Friday, March 11, 2016

Fiscal Incredibility

Wonders never cease and Shadow Chancellor John McDonnell has been making some noises about a proposed "Fiscal Credibility Rule" which, if you believe them, sound almost sensible.

The trouble is, that is what's known as a "Spartan If."

McDonnell insists that a Labour government would eliminate the deficit on "current spending" and that Labour is not making a commitment to spend more money than the present government. He said:

"That means we are introducing a new fiscal credibility rule.

"First, that a Labour government will always balance day to day expenditure.

"Second, that we will only borrow for the long term, and that means for investment - investment in our infrastructure, in the homes that we need, the railways, the roads, the renewable energy.

"And in new technology to grow our economy.

"Third, debt will fall under a Labour government over a five year period."

There is a loophole there, in that borrowing "for investment" under Labour governments often means borrowing money on which the government - e.g. the you, the taxpayer - have to pay substantial interest for investments which do not generate a return. For a genuinely credible fiscal policy which delivers the "iron discipline" McDonnell is promising there has to be a limit to that.

But even with that proviso, what the shadow chancellor said would represent a considerable improvement in past Labour policy and a movement towards a more responsible policy - if I believed for one moment that he could deliver it.

The present government has not moved nearly as far as I would like towards balancing the books - as I am sure George Osborne would be the first to agree. But at least he has cut the deficit and nobody can accuse him of not trying to find more ways to cut it further.

But Labour has opposed every cut the government has brought forward.

How can Labour simultaneously expect anyone to believe both that they would not spend more on "day to day expenditure" than the present government, but also that their opposition to every economy in day to day expenditure which the government puts forward is anything more than childish political posturing?

If they're not going to spend more, and they oppose every economy which has been made. where are they going to save the money?

At the moment it is still official Labour party policy to renew Trident, although we know their leader would like to change that. Even if they did cancel Trident, they can only spend that money elsewhere once.

Are they going to raise taxes? If so, by how much and on who? And don't give us any rubbish about taxing the rich or cracking down on aggressive tax avoidance. The last Labour government got nowhere with that, the present government has tried far harder than Brown and Blair did to crack down on tax loopholes.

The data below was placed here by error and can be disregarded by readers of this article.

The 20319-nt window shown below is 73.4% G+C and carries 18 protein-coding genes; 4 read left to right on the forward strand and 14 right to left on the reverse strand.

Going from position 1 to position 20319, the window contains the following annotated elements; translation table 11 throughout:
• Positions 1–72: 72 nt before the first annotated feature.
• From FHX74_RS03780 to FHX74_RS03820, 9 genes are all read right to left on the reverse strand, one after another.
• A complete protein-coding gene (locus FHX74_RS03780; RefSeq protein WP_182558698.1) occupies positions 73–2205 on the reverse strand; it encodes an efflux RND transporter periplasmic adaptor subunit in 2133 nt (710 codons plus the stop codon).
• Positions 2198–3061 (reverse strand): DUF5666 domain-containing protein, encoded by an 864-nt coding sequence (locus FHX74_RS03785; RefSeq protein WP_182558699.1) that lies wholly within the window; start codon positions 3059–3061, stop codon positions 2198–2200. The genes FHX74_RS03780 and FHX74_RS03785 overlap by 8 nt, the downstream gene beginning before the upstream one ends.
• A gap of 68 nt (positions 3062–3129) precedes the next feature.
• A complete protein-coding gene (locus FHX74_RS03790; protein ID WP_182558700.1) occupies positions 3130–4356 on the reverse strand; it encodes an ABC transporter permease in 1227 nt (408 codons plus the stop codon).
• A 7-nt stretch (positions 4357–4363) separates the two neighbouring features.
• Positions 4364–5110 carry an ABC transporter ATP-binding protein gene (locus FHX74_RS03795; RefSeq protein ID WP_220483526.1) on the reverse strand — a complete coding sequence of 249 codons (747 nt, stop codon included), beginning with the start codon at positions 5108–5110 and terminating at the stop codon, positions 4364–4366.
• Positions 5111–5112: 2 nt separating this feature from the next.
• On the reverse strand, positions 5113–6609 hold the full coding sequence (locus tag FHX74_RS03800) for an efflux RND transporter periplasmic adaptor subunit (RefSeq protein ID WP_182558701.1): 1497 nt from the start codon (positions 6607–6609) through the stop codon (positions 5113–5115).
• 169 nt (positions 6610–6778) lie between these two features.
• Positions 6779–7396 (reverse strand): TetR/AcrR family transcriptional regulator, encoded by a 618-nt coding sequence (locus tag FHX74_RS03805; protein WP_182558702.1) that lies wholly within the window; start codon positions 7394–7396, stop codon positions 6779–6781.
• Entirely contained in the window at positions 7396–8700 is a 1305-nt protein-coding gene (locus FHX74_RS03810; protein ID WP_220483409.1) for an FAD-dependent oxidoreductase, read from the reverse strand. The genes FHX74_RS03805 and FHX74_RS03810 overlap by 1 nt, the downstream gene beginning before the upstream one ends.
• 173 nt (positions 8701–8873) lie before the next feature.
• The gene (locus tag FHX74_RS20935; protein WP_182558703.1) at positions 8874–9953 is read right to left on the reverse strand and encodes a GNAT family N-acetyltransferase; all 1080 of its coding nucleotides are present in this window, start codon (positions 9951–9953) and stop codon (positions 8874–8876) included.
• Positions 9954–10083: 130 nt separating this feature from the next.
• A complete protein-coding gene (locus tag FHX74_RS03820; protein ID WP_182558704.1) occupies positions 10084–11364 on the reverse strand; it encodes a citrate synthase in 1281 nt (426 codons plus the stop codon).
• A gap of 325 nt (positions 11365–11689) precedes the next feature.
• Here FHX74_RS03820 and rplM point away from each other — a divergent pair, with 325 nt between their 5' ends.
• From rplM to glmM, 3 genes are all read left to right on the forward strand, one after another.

It's worth trying to get a simple tax regime with as few loopholes as possible and making sure that everyone pays it, but the idea that there is a magic wand called "cracking down on tax evasion and aggressive tax avoidance" which will magically transform the fiscal position is a fantasy and completely divorced from reality.

Once you raise income tax rates over about 40% you don't actually get any extra revenue - least of all from the very rich who are in the best position to move their income abroad or make use of elaborate, just-about-legal schemes to minimise their tax liability. The people who get hurt hardest if you try it are the very ones Ed Miliband called the "squeezed middle" and Labour say they want to appeal to.

Until Labour can show that they have truly grasped this nettle by making clear who and what they would tax, and by desisting from jumping on every "fight the cuts" or "end austerity" bandwagon going, they will not have a "Fiscal Credibility" rule.

They will have a  fiscal incredibility problem.

2 comments:

Jim said...

This is one of the few times there is really a simple answer that will solve the problem.

You see (in the simplest terms) the problem is the government can raise so much in taxes and things, but it's spending more than it can raise.

They cant raise more, because people wont pay it and will find ways to avoid doing so, so that is out. Therefore the simple answer, to balance the books I can give here is stop bloody spending it

Chris Whiteside said...

I agree with you - this is one of the few times there is an answer which can expressed relatively simply, and it is to not spend more than you can afford.

It is because Labour have not shown the least sign of developing the self-discipline to stop spending money like a drunken Santa that I do not find their promises of fiscal responsibility to be credible.